US escalates terror-bombing of Yugoslav cities

the Editorial Board
8 May 1999

Within hours of the announcement of an agreement between the NATO powers and Russia on the outlines of a settlement of the war in the Balkans, US and NATO warplanes carried out their most devastating raids yet in seven weeks of increasingly savage bombardment of Yugoslavia.

As the toll of death and destruction mounts, it is harder and harder to sustain the pretense that the bombs which hit homes, hospitals, buses and produce markets represent unintended "collateral damage" of a war against the Yugoslav Army and the government of President Slobodan Milosevic. What is taking place is a deliberate effort to terrorize the entire population of Yugoslavia, as American and NATO warplanes conduct the most barbarous air attacks in Europe since the Nazi blitzkriegs and Allied firebombings of World War II.

In the most ominous single attack, as many as four bombs or missiles slammed into the Chinese embassy in Belgrade late Friday night. Two dozen staff were inside when the blasts hit, and most were injured, although no deaths have yet been reported. Both the embassy and the adjacent Hotel Jugoslavia, also hit by a missile, were in flames.

One Chinese diplomat expressed outrage over the attack, saying that embassy was in a residential neighborhood, far from any likely military target. Yugoslav officials said that the targeting of the Chinese embassy was deliberate, in retaliation for China's opposition to the bombing and its agreement to represent Yugoslav diplomatic interests in Washington for the duration of the war.

Belgrade, the capital, a city of 2.5 million, was without electricity again Friday night, as US warplanes dropped another graphite "blackout bomb," the second time this weapon has been used to shut down the city's electrical system. The blackout shut down hospitals, the water and sewage system and other vital public services, for a metropolis the size of Boston or Cleveland.

Another blackout bomb was used on Podgorica, capital of Montenegro, the smaller republic which, with Serbia, comprises the Yugoslav Federation. Virtually the entire republic of Montenegro was without electrical power.

Much of the city of Nis, second largest in Serbia, was laid waste Thursday night when air strikes on the city's fuel depot touched off a conflagration. This was followed by even more intense strikes Friday, including the bombing of a hospital and an open-air produce market, in which at least 15 people died and nearly 100 were injured.

Eyewitnesses described elderly people and housewives, killed by shrapnel, lying in the streets next to a few eggs or a bag of fruit, a purchase which cost them their lives. Nis Mayor Zoran Zivkovic said there were no military targets within a kilometer of the market, which was hit by cluster bombs, an anti-personnel weapon. At the hospital the mayor said bombs hit the pathology department, the main teaching building and a parking lot.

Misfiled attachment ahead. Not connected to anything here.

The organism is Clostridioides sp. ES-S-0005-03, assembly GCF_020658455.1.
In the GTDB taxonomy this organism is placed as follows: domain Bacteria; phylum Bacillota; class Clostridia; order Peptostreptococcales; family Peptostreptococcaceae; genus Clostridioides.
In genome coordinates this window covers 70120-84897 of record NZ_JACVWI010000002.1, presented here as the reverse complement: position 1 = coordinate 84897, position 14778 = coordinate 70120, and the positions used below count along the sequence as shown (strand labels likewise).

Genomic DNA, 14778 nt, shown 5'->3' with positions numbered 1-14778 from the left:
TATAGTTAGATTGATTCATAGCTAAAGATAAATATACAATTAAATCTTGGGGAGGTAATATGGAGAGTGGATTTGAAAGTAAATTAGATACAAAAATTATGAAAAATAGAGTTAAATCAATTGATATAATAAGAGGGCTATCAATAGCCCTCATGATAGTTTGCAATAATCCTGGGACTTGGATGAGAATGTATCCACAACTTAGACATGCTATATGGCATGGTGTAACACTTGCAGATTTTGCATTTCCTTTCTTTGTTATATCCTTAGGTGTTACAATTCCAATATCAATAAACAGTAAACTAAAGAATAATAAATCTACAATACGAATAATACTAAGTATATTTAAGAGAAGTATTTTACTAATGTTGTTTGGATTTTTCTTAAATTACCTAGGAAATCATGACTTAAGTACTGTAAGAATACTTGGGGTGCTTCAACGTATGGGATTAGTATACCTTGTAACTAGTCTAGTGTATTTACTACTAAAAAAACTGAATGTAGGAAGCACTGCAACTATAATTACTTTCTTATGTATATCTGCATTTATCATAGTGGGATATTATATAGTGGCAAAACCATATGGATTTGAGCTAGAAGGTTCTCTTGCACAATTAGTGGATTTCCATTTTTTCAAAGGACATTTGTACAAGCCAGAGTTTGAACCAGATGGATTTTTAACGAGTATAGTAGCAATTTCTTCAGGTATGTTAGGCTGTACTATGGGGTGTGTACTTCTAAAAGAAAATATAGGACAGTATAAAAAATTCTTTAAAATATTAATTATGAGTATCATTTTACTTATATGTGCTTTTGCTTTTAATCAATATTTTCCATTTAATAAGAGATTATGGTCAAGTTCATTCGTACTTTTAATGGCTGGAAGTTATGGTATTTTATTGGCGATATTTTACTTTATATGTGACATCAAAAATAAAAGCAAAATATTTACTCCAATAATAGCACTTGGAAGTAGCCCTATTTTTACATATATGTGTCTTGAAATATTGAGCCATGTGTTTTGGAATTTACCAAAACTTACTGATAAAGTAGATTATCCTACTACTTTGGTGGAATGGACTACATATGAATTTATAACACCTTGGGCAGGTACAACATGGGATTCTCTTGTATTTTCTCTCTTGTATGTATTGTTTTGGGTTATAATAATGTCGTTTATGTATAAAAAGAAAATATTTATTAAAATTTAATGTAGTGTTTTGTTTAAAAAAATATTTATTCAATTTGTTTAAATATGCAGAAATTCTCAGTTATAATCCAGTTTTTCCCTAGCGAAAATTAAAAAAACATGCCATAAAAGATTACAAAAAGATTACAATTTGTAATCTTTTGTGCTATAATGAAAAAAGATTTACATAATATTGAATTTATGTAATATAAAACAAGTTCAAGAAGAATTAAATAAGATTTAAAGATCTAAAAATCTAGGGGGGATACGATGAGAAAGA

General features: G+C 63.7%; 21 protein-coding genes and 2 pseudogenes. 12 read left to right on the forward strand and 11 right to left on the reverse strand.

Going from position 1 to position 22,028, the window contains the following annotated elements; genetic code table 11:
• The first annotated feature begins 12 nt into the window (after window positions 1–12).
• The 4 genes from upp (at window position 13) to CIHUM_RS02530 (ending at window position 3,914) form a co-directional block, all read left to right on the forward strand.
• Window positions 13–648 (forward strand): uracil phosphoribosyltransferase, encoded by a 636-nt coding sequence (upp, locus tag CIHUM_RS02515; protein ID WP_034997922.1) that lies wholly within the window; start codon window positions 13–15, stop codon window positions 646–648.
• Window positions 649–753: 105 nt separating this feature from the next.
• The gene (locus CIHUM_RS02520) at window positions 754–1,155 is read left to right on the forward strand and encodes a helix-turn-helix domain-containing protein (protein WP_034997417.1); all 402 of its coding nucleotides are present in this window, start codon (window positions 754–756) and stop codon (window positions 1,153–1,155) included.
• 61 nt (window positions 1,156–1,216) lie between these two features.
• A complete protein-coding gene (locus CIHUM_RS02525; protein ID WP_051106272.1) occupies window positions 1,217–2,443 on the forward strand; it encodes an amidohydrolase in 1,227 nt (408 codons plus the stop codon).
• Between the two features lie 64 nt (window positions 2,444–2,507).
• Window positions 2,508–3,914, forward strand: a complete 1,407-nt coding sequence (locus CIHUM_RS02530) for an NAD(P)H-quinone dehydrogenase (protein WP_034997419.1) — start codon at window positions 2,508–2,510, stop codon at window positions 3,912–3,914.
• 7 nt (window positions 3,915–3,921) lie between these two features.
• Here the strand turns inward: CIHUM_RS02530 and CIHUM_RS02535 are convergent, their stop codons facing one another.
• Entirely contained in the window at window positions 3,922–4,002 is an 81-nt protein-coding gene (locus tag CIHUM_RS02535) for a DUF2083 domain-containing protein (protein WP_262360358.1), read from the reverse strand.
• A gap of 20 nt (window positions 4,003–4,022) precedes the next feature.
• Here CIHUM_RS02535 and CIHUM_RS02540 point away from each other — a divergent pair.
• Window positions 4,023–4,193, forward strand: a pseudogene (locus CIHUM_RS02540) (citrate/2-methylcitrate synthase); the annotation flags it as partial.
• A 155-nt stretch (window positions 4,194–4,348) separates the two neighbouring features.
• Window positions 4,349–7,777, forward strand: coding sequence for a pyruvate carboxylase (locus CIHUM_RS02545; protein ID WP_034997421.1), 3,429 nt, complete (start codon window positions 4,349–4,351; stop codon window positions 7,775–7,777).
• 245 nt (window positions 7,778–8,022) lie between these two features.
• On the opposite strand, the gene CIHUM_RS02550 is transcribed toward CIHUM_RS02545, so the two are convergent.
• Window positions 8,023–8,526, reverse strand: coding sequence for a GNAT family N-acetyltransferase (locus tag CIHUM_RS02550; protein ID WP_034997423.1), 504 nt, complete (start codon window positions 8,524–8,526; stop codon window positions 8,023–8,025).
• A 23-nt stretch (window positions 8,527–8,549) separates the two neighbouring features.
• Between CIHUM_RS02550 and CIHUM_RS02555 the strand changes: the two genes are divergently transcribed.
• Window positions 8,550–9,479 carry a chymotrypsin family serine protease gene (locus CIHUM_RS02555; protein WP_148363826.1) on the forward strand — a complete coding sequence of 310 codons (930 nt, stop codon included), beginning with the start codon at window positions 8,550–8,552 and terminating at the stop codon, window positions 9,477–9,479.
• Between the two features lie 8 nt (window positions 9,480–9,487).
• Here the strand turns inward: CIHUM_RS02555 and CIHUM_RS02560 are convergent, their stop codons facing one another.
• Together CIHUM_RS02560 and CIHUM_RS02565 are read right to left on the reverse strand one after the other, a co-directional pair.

Other raids hit the town of Pozarevac in northwest Serbia, where Yugoslav President Slobodan Milosevic was born, and destroyed the main bridge for the railway leading from Belgrade to Romania.

The outlook is for steadily increasing air attacks. US Secretary of Defense William Cohen announced Thursday that an additional 176 aircraft were being dispatched to the Balkans, bringing NATO's aerial armada to more than 1,100 planes--against a Yugoslav air force which has only a dozen jet fighters remaining.

Among the new aircraft are 18 A-10 Thunderbolts, used in low-flying attacks on tanks and armored vehicles; 18 F-16CJs; 36 F-15Es; 24 FA-18s; and 80 refueling planes, which allow hundreds of attack jets to remain in the air longer and make more sorties. Cohen said many of the added planes will be based in Hungary, which borders on the northern Serbian province of Vojvodina, making possible air attacks on Serbia from virtually any direction.

The NATO ground force in the Balkans will be increased by another 1,000 German troops, whose dispatch was approved by the Bundestag Friday, the day after German Foreign Minister Joschka Fischer hosted a G-8 foreign ministers meeting in Bonn and announced agreement with Russia.

Meanwhile the Pentagon has confirmed that US aircraft are firing depleted uranium munitions at targets in Yugoslavia. Major-General Chuck Wald, at a Department of Defense briefing Friday, said that US A-10 jets, mainly used against tanks and armored cars, were firing depleted uranium shells.

Depleted uranium is a byproduct of the heavy metal used in atomic reactors and nuclear bombs. Since it is extremely dense, 1.7 times as dense as lead, it can punch through the steel plating of a tank or other armored vehicles.

Depleted uranium weapons were extensively used in the Gulf War against Iraqi tanks. Veterans groups have charged that the radioactive and toxic substance is a major factor in Gulf War syndrome, the complex of health conditions suffered by tens of thousands of US and British soldiers who participated in the ground war.

Southern Iraq, where many of the depleted uranium weapons were used, now reports an enormous increase in stillbirths, birth defects, leukemia and other cancers. The Military Toxics Project at the University of Waterloo, Ontario, has published a study predicting an increase of between 20,000 and 100,000 fatal cancers among Gulf War veterans and Iraqi civilians as a result of depleted uranium.

Now this weapon--whose role as a long-term killer is still denied by the US government--is being used in the air war against Yugoslavia.